whether he would rather get better, or die and go to heaven," he replied "I would rather get better." Afterwards so comfortable a change was wrought in him, that the same question being repeated, his answer was, "Now I would rather die and go to heaven." It is a beautiful circumstance, indicative of the simplicity of the minds of children, that, when they have the assurance of future happiness within themselves, the natural fear of death, which makes even the aged saint tremble when he feels his heart and his flesh fail him, Vanishes entirely: and is not this receiving the kingdom of heaven as a little child?" This dear boy suffered much pain of body, but his soul was staid on Christ; in the last agony, after a fervent prayer, he intreated his father to take him up. The afflicted parent had just power to raise him in his arms, and say in faith, Lord Jesus! receive the spirit of my child!"
Mary Ann Burgess, the youngest of fifteen children, though of a very delicate frame, was a diligent attendant of the Methodist School for five years. Her duty there was indeed her delight, and she loved especially to join her companions in singing the praises of her Saviour. She had an exceedingly sweet voice, and during her illness, which lasted five weeks, she daily exercised herself in " psalms and hymns, and spiritual songs," singing," as well as 66 making melody in her heart unto the Lord. Thus
was she prepared for the song of Moses and the Lamb, in which she was called to unite with the ransomed on Mount Zion, on May 11, 1813.
On the 29th of last December, a person came to a Methodist Class Veetiug, saying that he was principally induced to do so, from the language of his little girl, who went to Qucen Street Sunday School, and who was continually reminding him that his way of life was wrong, and entreating hiin to go where he might learn the right way.
He had had some conversation with the superintendent of the School, which his daughter attended, and had been advised to pray, and use the other means of grace, which christians enjoy in fellowship. He was in great distress of mind on account of his past life, and the bad example which he had set to his family. The class welcomed him cordially, and he has continued to come to it, with blessing to himself, and edification to others.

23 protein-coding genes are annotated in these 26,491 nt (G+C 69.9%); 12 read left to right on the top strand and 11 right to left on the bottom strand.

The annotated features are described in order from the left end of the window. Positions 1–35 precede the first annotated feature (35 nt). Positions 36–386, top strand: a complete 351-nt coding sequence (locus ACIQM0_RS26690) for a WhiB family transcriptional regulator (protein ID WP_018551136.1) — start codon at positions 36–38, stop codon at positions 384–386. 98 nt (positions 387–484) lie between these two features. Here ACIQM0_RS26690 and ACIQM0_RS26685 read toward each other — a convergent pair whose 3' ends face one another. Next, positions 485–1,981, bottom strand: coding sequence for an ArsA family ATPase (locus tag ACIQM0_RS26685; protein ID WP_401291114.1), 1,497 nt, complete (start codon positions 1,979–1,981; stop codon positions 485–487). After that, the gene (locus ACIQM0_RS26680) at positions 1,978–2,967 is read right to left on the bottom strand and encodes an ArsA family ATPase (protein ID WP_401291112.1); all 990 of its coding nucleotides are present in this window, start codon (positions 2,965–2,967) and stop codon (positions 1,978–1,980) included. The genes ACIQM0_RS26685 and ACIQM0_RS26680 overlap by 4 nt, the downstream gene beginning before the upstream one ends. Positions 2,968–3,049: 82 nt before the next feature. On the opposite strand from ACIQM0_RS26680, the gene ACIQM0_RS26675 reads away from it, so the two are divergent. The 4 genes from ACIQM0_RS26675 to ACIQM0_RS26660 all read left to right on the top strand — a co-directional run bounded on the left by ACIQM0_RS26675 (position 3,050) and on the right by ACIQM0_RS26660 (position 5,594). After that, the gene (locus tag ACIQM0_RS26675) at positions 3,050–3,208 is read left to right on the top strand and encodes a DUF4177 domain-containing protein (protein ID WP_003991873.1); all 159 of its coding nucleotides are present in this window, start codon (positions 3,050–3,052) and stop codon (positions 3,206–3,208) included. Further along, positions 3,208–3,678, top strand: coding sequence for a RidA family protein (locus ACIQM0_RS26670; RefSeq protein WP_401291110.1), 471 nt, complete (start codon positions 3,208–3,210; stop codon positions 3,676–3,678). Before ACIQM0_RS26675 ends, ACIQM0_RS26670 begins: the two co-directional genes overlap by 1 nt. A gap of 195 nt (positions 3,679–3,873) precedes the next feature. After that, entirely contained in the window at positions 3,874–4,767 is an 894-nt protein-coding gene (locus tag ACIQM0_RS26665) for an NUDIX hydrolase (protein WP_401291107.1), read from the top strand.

The Schools belonging to Queen Street Chapel have afforded many instances of children, who after being benefited as schoiars, have become teachers; and some, having given satisfactory evidence of their christian faith, have been admitted into Church fellowsbip. One of the latter observes in a letter on this subject, that the principal means, wliich the Lord used to alarm him of his dangerous state by nature, were the sickness and death of his Father: " I saw then," says he, if I had died when iny father did, Lell must certainly have been my portion for ever. This caused him to “ flee from the wrath to come,” and his language now is, “ I had rather be a door-kerper in the house of my God than dwell in the tents of wickedness." —Anothe: scholar, now a teacher, informs the superintcudent, that being awfully awakened by a discourse delivered to the children on the exceeding sinfulhess of sin, his father at the same time was seized with a mortal distemper, who enjoying the strength and consolation of the gospel, most affectionately warned himn of the unisery of lying on a sick bed unprepared for eternity. It is remarkable that in both these cases, the death of the parent was the more immediate occasion of what we trust will prove to have beco the new birth of the children. A third youth confesses that when he tirst heard of the love of God in Christ, he was very little concerned about it; but afterwards the good seed, which seemed to die after it was sown, sprang up vigorously, and it is hoped will bring forth fruit abundantly. This is one among thousands of instances, perpetually recurring, in which the labours of faithful men seem to fail for a season, but“ God, who giveth the increase,” gives it in his own time, and in his own manner. Ministers and teachers knowing their duty, bave nothing to do but to do their duty, Though the spiritual fruits of years of painful industry appear bit as the gleanings after harvest, the servants of God must neither murmur nor be disheartened. To keep them humble, it may please Him to shew them only so much of the produce of their